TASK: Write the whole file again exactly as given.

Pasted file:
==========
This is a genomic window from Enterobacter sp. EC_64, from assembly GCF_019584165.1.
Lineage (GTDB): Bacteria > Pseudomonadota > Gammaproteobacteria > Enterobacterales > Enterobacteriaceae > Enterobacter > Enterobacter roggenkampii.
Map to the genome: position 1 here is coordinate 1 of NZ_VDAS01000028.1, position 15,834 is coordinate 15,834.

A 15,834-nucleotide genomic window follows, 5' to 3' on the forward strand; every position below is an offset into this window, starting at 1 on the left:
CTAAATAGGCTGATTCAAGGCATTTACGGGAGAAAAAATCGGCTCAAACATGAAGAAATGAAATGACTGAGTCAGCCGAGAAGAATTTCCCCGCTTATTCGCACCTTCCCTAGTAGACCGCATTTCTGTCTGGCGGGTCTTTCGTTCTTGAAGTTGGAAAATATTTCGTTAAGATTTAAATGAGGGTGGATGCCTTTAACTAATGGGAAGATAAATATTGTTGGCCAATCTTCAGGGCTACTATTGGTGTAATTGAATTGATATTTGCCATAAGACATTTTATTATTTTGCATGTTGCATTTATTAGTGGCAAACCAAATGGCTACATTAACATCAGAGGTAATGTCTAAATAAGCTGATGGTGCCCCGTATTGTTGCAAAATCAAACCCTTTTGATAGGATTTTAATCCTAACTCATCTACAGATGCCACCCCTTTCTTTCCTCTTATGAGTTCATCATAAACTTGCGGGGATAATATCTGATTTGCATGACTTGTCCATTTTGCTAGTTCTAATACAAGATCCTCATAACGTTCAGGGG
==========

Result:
This is a genomic window from Enterobacter sp. EC_64, from assembly GCF_019584165.1.
Lineage (GTDB): Bacteria > Pseudomonadota > Gammaproteobacteria > Enterobacterales > Enterobacteriaceae > Enterobacter > Enterobacter roggenkampii.
Map to the genome: position 1 here is coordinate 1 of NZ_VDAS01000028.1, position 15,834 is coordinate 15,834.

A 15,834-nucleotide genomic window follows, 5' to 3' on the forward strand; every position below is an offset into this window, starting at 1 on the left:
CTAAATAGGCTGATTCAAGGCATTTACGGGAGAAAAAATCGGCTCAAACATGAAGAAATGAAATGACTGAGTCAGCCGAGAAGAATTTCCCCGCTTATTCGCACCTTCCCTAGTAGACCGCATTTCTGTCTGGCGGGTCTTTCGTTCTTGAAGTTGGAAAATATTTCGTTAAGATTTAAATGAGGGTGGATGCCTTTAACTAATGGGAAGATAAATATTGTTGGCCAATCTTCAGGGCTACTATTGGTGTAATTGAATTGATATTTGCCATAAGACATTTTATTATTTTGCATGTTGCATTTATTAGTGGCAAACCAAATGGCTACATTAACATCAGAGGTAATGTCTAAATAAGCTGATGGTGCCCCGTATTGTTGCAAAATCAAACCCTTTTGATAGGATTTTAATCCTAACTCATCTACAGATGCCACCCCTTTCTTTCCTCTTATGAGTTCATCATAAACTTGCGGGGATAATATCTGATTTGCATGACTTGTCCATTTTGCTAGTTCTAATACAAGATCCTCATAACGTTCAGGGG